Camille Hart, one of Manhattan’s most sought-after matchmakers, has survived more than her fair share of hardships. Her mother died when she was a young girl, leaving her and her sister with an absentee father. Now in her forties, she has already survived cancer once, though the battle revealed just how ill-equipped her husband Edward is to be a single parent. So when doctors tell Camille that her cancer is back—and this time it’s terminal—she decides to put her matchmaking expertise to the test for one final job. Seeking stability for her children and happiness for her husband, Camille sets out to find the perfect woman to replace her when she’s gone.

But what happens when a dying wish becomes a case of “be careful what you wish for”? For Edward and Camille, the stunning conclusion arrives with one last twist of fate that no one saw coming.

My review:
You’ve got a woman with cancer in a loving relationship who decides to find a replacement wife for her gorgeous, successful husband. He’s not into the idea, but once his mind opens to the thought of other women, he starts noticing other women. It’s clear pretty early on that there’s no way that this story is going to have a happy ending for everyone. And as the characters get more and more tangled into their stupid but well-meaning web, the reader can only wait for the inevitable train wreck.

This is a good book. But it’s also a tricky book. From the description and the genre, I expected it to be a mostly light, shallow read with some cheap emotional manipulation. This was not the case. Of course, in the many hundreds of pages, there are many that are easily skimmable, but I felt like it was hard-hitting and realistic in the issues that it explored. The reason why it’s tricky is because, despite being good, it’s a difficult book to like. I would compare this to Emily Giffin’s Heart of the Matter, which I actually stopped reading because I knew that there was no way the book was going to resolve itself in a manner that would make me happy. This book is the same way. I knew right away that it was going to make me mad.

As a reader of chick lit, I find myself expecting things to be a certain way. It doesn’t need to be a happy, tidy ending, but we expect to see people get what they deserve, both good and bad. In The Replacement Wife, it’s more like real life. People just get what they get. No one’s a real villain, and no one’s a real saint. It’s frustrating and sad to watch mostly well-intentioned people causing each other to suffer when it isn’t fair or for any noble purpose. Who do you cheer for, when one person’s happiness means an equally deserving person’s misery?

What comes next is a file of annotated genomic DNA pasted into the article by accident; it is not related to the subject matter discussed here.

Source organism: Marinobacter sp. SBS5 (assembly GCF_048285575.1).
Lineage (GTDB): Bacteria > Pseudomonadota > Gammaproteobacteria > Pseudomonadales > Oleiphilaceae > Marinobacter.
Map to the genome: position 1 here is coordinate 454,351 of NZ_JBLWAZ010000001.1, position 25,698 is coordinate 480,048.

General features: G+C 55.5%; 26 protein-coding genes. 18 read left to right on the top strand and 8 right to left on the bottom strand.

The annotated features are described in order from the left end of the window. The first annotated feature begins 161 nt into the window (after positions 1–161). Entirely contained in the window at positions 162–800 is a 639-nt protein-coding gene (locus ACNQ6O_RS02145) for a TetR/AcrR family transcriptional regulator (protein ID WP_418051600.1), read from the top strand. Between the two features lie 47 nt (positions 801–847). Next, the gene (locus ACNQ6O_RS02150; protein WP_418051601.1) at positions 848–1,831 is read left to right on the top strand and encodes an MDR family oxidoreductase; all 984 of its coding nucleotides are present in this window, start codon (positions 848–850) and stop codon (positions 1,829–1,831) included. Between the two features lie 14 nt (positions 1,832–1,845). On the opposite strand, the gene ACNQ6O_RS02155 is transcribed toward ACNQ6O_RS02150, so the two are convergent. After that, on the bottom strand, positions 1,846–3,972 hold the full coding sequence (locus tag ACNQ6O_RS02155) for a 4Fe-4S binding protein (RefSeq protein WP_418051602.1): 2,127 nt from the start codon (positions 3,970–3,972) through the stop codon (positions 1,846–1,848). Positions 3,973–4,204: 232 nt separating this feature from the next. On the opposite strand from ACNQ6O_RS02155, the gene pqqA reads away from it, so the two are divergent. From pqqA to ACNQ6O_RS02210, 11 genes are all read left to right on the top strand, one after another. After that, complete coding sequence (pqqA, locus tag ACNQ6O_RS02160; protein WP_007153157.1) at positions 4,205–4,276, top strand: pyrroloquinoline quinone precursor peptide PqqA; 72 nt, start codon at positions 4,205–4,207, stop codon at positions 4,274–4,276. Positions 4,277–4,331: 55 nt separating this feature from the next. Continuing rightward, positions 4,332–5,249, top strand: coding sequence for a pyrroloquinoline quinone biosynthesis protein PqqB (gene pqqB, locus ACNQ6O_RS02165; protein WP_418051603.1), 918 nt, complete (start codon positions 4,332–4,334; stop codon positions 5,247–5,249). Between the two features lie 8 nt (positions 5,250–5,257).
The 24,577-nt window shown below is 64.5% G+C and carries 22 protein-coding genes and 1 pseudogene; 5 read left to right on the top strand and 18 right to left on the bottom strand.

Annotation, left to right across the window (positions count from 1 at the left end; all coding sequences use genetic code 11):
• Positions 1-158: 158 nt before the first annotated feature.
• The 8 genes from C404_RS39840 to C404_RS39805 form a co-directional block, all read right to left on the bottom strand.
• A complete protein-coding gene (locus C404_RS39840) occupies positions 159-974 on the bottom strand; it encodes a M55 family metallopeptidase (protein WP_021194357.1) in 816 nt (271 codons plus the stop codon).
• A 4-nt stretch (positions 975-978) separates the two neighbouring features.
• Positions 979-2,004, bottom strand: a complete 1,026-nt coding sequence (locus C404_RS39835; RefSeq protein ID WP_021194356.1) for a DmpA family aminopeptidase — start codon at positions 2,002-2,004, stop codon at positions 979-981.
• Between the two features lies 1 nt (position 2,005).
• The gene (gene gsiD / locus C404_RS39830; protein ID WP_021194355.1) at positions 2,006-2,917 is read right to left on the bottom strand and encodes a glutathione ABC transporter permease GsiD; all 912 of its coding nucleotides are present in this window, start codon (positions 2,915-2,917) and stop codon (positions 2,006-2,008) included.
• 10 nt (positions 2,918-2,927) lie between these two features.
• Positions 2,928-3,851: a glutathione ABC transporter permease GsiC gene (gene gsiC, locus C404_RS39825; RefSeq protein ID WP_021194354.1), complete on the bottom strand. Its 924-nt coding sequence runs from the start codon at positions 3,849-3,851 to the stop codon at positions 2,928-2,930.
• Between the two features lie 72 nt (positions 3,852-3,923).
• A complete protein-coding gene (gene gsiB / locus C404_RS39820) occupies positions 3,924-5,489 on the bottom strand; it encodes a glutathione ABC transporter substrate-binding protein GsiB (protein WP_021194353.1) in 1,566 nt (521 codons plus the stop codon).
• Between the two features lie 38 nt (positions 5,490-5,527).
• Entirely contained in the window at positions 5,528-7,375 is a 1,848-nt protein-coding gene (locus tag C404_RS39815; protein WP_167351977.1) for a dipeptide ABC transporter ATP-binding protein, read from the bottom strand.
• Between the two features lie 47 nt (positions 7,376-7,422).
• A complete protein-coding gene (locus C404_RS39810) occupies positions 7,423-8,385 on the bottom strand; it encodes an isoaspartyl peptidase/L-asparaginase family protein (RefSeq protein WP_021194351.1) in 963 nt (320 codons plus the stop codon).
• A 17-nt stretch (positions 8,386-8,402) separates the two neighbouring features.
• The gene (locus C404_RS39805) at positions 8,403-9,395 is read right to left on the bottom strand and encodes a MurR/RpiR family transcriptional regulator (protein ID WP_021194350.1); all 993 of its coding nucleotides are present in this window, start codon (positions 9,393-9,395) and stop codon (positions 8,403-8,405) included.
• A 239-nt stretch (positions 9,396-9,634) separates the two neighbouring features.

Viewing the novel as a whole, however, I see a theme. There are a lot of beginnings and endings that occur. Though it’s not satisfying to see good things unfairly come to an end, it’s relieving to see that bad deeds that people do aren’t punished forever, either. It seems like the whole idea is that there is no karma, that things happen randomly in life, and all we can do is hang on and make the most of it.

What can I say? How many chick lit books evoke that strong of a response? I think it speaks loudly for the strength of the author’s character development and writing. This would be an excellent book for a book club because everyone is bound to have something to say.

The premise itself is also really compelling – a matchmaker diagnosed with terminal cancer finding a replacement wife for her husband. Here’s a video of the author, Eileen Goudge, talking about the book:

Book Review: Nothing to Envy

Posted by gck Wednesday, April 4, 2012 2 comments

nothingtoenvyNothing to Envy: Ordinary Lives in North Korea by Barbara Demick

Genre: Non-Fiction, Journalism
Rating: ***** (out of 5)
Recommended for: Anyone who wants to learn more about North Korea

Book 5 of 52 in the “Around the World in 52 Books” Challenge

Back-cover summary:
A remarkable view into North Korea, as seen through the lives of six ordinary citizens.

Nothing to Envy follows the lives of six North Koreans over fifteen years—a chaotic period that saw the death of Kim Il-sung, the unchallenged rise to power of his son Kim Jong-il, and the devastation of a far-ranging famine that killed one-fifth of the population.

Taking us into a landscape most of us have never before seen, award-winning journalist Barbara Demick brings to life what it means to be living under the most repressive totalitarian regime today—an Orwellian world that is by choice not connected to the Internet, in which radio and television dials are welded to the one government station, and where displays of affection are punished; a police state where informants are rewarded and where an offhand remark can send a person to the gulag for life.

Demick takes us deep inside the country, beyond the reach of government censors. Through meticulous and sensitive reporting, we see her six subjects—average North Korean citizens—fall in love, raise families, nurture ambitions, and struggle for survival. One by one, we experience the moments when they realize that their government has betrayed them.